imagine a scenery from any 3D game you have in mind. In most cases of these
games there is a craft that you fly, drive or move and others that will be
steered by your computer or someone else. You can look in all directions
without steering into this directions. This would be impossible if your
eye coordinate system is non-existant. In other words: The eye coordinate
system allows watching different from the world coordinate systems.
And now the strategy to convert a point into a pixel:
1. Transformation of the world coordinates into eye coordinates
2. Transformation of eye coordinates into screen coordinates
But some mathematics first. I hope you've got your machet right by your
hand and follow me again into the equation jungle. This time it will be
harder than last time.
Mathematicians are sometimes lazy to write complex formulas. In the case of
transformation of a vector to a new vector in another coordinate system like
the transformation of the world coordinate system into the eye coordinate
system they simply write:
P_eye = P_world * T
with P_eye eye coordinate vector
P_world world coordinate vector
T Transformation operator
That means: transformation of coordinates is only a "simple" mathematical
operation. But I would not go any further now because I've saved that for
Part II.
This time I'll explain the transformation by an example. Once again
you must imagine to sit in a craft in our virtual 3D game. Say you're at
Position x=100, y=0, z=0 and look to the center of our world. If you've
reset your nav computer and set the absolute position (0 0 0) to your craft
(the eye coordinate system) the center of the world now lies at
x=-100, y=0, z=0.
In Summary: the world coordinates of a point will transformed to
eye coordinates via the following equations:
x_eye = x_world - eyepos_x
y_eye = y_world - eyepos_y
z_eye = z_world - eyepos_z
with x_eye x-coordinate of the point (eye coordinate system)
dito with y_eye, z_eye
x_world x-coordinate of the point (world coordinate system)
dito with y-world, z_world
eyepos_x position of the watcher (relative to world center)
dito with eyepos_y, eyepos_z
But we gained also a three-dimensional point. How to convert this one into
a pixel? Now the mathematician comes in action. And he won't be lazy any
more ! He will tell you something about triangles, pyramids ... and you're
stuck complete helpless in the thickest formula thicket you could
think about. If there would be a chalkboard he would easily write it full
just for explanations. Simple, isn't it ?
Instead of molto formulos there is THE golden wisdom of every 3D-Programmer:
"The screen coordinates could be calculated by dividing the x- and y-
position through the depth (z-coordinate)"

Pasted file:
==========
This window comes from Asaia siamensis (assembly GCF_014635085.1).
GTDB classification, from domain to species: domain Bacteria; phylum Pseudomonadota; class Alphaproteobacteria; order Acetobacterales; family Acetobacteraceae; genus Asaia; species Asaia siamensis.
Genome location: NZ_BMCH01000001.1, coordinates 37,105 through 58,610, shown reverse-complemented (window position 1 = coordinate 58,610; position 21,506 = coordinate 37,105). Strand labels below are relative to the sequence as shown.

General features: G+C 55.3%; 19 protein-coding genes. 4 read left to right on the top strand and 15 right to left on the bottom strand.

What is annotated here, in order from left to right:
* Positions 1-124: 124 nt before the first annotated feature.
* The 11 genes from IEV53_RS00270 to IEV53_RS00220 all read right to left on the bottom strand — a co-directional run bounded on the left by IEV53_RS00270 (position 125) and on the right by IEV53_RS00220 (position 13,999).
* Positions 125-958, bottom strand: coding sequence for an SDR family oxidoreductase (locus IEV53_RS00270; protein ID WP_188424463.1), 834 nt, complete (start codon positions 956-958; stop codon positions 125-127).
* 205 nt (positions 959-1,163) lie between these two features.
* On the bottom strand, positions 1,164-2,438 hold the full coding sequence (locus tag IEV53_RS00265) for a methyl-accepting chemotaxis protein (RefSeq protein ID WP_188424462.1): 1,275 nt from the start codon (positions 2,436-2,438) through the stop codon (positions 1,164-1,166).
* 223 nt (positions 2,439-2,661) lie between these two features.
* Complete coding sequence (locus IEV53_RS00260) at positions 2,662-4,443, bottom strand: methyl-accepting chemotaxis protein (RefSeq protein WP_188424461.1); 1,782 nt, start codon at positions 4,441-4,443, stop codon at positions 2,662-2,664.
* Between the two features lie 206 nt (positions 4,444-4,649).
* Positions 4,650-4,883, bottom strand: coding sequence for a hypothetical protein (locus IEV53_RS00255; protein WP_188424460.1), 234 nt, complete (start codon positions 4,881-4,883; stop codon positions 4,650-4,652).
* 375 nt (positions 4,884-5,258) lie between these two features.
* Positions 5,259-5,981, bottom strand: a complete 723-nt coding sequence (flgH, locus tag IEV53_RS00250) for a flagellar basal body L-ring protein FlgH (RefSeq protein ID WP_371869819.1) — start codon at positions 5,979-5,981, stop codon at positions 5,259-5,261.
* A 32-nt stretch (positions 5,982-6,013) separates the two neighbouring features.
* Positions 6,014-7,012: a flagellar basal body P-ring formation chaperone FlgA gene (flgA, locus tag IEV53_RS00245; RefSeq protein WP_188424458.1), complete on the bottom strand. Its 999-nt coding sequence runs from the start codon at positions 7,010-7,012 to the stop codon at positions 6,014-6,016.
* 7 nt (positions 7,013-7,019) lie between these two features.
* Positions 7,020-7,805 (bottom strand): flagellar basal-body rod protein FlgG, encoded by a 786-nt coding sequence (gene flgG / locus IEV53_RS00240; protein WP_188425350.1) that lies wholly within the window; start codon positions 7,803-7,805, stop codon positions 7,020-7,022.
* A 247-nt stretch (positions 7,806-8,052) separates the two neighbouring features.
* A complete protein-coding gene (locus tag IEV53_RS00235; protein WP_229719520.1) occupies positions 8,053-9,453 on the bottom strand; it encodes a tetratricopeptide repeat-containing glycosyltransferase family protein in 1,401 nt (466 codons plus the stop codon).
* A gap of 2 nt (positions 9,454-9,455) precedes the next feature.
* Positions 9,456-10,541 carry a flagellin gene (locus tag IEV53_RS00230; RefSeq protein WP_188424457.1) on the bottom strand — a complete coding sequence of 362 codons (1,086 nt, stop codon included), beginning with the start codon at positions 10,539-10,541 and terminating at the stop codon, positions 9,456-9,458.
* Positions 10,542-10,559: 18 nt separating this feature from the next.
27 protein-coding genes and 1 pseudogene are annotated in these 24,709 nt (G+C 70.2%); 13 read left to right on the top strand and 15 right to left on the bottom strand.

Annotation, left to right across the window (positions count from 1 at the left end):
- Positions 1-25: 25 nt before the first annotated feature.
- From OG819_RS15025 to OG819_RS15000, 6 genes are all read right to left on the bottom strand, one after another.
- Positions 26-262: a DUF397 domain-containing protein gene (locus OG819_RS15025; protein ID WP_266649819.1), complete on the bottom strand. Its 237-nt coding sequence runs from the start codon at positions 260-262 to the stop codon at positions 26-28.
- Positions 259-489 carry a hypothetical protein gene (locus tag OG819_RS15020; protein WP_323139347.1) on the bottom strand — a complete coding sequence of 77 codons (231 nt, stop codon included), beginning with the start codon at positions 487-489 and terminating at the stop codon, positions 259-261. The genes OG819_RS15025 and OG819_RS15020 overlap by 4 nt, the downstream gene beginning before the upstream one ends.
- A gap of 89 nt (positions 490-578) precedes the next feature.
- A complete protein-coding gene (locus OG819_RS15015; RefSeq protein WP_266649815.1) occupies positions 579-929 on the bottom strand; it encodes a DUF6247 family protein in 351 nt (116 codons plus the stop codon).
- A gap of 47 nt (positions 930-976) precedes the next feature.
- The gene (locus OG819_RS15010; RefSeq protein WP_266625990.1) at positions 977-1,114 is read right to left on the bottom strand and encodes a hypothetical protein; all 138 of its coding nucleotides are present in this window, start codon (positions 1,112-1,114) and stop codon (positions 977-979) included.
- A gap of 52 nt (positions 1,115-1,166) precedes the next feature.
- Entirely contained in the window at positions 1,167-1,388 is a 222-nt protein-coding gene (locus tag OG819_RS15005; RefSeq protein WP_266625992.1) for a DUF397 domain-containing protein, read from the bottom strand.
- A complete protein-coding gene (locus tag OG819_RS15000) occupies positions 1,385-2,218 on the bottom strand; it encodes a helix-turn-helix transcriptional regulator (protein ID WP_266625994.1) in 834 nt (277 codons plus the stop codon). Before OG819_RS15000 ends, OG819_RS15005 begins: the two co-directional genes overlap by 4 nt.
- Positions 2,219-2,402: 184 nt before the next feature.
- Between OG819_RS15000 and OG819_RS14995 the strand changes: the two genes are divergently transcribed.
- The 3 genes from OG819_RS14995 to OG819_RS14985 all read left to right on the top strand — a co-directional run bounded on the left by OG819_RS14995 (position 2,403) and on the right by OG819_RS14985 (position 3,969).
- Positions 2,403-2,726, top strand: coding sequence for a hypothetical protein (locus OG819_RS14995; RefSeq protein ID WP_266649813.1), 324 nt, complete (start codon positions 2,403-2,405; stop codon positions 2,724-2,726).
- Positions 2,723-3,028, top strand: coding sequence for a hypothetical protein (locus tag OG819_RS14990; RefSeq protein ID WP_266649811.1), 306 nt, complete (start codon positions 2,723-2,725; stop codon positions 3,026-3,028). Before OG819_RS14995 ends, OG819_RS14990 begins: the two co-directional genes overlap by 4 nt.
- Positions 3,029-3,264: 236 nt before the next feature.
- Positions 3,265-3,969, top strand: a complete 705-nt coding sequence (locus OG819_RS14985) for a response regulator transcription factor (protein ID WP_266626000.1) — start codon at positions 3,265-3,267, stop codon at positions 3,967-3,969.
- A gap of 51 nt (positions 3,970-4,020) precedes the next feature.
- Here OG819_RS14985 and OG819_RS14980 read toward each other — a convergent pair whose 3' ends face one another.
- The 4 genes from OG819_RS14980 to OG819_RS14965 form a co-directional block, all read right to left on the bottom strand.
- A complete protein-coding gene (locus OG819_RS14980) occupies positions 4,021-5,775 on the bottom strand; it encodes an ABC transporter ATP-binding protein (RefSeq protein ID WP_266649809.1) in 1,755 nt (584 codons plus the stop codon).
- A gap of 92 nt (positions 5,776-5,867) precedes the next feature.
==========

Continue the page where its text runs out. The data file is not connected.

In formula speak:
x_screen = x_eye / z_eye
y_screen = y_eye / z_eye
with x_screen x-coordinate of the pixel
y_screen y-coordinate of the pixel
x_eye, y_eye, see above
z_eye
You gain a dimensionless number that must be fit to screen coordinates and
to the middle of the screen.
I assume that the width and the height of the screen are given so the formula
results to:
x_screen = (x_eye / z_eye) * width + width / 2
y_screen = (y_eye / z_eye) * height + height / 2
Now we've got all parts together to write some real 3D stuff.
**************************************************************************
' Simple 3D Object (Pyramid)
' Type declarations
TYPE vector
x AS INTEGER
y AS INTEGER
z AS INTEGER
END TYPE
TYPE pixel
x AS INTEGER
y AS INTEGER
END TYPE
' Variable declaration
DIM p(3) AS vector
DIM eye AS vector
DIM s(3) AS pixel
DIM maxx AS INTEGER ' width of screen
DIM maxy AS INTEGER ' height of screen
' Screen resolution
maxx = 640
maxy = 480
' Read Object Data
FOR i = 0 TO 3
READ p(i).x
READ p(i).y
READ p(i).z
NEXT i
' Definition of object
DATA 30, 1, 1
DATA 1,30, 1
DATA 1, 1,30
DATA -30,-30,-30
' Set Eye position (change if desired)
eye.x = 0
eye.y = 0
eye.z = 100
' Calculate the eye coordinates
FOR i = 0 TO 3
p(i).x = p(i).x - eye.x
p(i).y = p(i).y - eye.y
p(i).z = p(i).z - eye.z
NEXT i
' Calculate screen coordinates
FOR i = 0 TO 3
s(i).x = (p(i).x / p(i).z) * maxx + maxx / 2
s(i).y = (p(i).y / p(i).z) * maxy + maxy / 2
NEXT i
' Draw object
CLS
SCREEN 12
FOR i = 0 TO 5
READ pt1, pt2
LINE (s(pt1).x,s(pt1).y)-(s(pt2).x,s(pt2).y)
NEXT i
DATA 0, 1, 0, 2, 0, 3, 1, 2, 1, 3, 2, 3
**************************************************************************
Listing I-3.1
OK, folks. Next time I will introduce you to animated vector graphics and
the calclulation with matrix. Stay tuned and I hope that you enjoy this article.
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* EDITOR'S NOTE:
* This article was originally printed in Peter Cooper's BASIX Fanzine,
* Issue #4 from January 1996.